The Study of Man: Germany's Post-Nazi Intellectual Climate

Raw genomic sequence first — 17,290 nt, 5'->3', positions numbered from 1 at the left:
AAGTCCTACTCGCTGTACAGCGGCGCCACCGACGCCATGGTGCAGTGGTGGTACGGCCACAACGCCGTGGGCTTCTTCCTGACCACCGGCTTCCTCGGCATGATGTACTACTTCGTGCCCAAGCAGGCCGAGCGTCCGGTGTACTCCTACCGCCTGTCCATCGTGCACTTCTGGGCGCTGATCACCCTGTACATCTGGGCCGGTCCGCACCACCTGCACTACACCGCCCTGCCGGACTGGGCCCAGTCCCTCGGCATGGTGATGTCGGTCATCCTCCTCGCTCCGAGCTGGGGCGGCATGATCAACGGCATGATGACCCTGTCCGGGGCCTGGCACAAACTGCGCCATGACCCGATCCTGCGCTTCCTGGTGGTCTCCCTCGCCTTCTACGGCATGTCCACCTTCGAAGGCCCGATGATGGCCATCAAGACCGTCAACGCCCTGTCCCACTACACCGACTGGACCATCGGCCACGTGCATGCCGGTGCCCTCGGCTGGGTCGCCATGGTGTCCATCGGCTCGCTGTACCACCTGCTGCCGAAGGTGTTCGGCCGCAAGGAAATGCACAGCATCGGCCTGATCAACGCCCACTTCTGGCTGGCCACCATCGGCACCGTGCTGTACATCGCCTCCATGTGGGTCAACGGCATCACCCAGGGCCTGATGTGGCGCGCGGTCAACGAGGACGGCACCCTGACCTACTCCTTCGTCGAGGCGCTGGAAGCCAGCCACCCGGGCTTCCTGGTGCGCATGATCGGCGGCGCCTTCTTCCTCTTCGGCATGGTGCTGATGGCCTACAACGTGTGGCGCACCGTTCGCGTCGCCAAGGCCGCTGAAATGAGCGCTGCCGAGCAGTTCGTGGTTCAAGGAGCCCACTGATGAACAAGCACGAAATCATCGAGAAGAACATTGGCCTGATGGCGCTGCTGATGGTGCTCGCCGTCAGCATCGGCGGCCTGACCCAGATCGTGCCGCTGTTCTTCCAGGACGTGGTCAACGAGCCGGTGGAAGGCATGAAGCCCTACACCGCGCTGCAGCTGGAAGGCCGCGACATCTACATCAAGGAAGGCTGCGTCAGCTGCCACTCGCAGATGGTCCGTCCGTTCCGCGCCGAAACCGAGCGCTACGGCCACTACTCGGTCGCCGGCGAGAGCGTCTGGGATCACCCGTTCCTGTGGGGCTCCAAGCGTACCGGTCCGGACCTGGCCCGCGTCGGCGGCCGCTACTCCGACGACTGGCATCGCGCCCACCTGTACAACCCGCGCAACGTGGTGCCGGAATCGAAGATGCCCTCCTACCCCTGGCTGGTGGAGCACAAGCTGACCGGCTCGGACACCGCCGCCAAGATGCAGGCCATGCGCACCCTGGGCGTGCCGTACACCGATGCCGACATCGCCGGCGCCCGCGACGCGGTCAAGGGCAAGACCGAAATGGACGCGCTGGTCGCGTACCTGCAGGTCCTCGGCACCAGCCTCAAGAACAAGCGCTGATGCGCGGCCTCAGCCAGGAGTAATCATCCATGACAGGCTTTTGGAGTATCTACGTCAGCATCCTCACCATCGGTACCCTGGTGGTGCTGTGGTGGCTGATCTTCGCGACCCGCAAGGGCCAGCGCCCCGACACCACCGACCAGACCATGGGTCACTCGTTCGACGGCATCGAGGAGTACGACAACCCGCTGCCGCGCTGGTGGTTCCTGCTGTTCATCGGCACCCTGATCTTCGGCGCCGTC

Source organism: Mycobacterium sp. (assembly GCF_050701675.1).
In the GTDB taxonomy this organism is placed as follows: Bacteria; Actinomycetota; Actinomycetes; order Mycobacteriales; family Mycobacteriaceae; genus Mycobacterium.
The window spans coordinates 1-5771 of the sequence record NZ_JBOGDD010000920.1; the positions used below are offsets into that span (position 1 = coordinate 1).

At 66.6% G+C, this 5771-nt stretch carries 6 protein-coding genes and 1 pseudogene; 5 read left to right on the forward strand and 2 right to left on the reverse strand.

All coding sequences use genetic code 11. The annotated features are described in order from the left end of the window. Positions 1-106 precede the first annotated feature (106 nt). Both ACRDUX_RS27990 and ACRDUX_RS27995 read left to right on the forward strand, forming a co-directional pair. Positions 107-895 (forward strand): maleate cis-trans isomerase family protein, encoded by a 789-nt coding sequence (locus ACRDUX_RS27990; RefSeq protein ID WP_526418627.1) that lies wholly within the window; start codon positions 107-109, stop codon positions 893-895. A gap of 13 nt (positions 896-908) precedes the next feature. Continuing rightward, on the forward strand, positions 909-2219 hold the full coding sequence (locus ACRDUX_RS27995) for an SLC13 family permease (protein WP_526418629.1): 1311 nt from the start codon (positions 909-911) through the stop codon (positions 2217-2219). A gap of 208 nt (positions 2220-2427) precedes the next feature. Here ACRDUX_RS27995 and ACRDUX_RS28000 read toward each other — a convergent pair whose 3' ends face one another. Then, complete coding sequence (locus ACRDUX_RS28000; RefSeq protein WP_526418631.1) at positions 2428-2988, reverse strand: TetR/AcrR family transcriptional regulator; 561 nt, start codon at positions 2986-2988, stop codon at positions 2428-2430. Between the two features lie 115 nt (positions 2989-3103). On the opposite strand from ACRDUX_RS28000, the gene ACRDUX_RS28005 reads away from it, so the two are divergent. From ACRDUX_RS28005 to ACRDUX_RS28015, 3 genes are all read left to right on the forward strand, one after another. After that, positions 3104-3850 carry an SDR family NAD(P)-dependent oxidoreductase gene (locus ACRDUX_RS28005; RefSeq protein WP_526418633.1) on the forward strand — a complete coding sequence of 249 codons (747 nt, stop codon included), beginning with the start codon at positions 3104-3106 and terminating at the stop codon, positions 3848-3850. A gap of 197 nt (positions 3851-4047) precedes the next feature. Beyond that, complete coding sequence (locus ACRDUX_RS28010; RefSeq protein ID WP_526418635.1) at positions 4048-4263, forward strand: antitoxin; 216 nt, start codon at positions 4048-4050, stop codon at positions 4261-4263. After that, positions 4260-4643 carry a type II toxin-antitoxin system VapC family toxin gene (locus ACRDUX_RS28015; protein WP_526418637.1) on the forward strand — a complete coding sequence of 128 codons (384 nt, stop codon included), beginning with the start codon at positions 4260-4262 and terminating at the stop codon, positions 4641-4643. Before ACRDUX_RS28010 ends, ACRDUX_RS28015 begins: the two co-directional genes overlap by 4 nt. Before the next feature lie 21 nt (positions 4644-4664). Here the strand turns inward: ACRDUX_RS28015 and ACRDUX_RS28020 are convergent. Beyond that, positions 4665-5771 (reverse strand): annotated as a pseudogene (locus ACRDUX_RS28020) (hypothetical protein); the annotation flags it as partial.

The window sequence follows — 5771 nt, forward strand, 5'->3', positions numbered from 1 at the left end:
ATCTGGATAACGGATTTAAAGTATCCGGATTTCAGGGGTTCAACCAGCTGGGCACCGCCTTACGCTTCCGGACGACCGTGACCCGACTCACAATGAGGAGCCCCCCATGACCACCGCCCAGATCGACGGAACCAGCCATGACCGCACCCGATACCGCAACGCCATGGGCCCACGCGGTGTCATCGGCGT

We are becoming familiar with the political contours of postwar Germany, or at any rate with the dominant outlook of the Federal Republic. Are we equally attentive to what goes on under the surface? Germany is once more becoming important to the remainder of Europe, and a glance at the scene requires no apology. Fortunately our own task has been eased by recent attempts on the part of representative German writers to strike a balance of their country’s recovery from the zero point of 1945. A number of such essays have been specially commissioned, grouped together, and published, under the title The German Spirit Between Yesterday and Today, by the editors of the Merkur, the latter being not merely a distinguished periodical, but itself a sort of prism reflecting the often idiosyncratic tendencies of German philosophers, writers, and critics. Here if anywhere, then, is the proper starting point for analysis.
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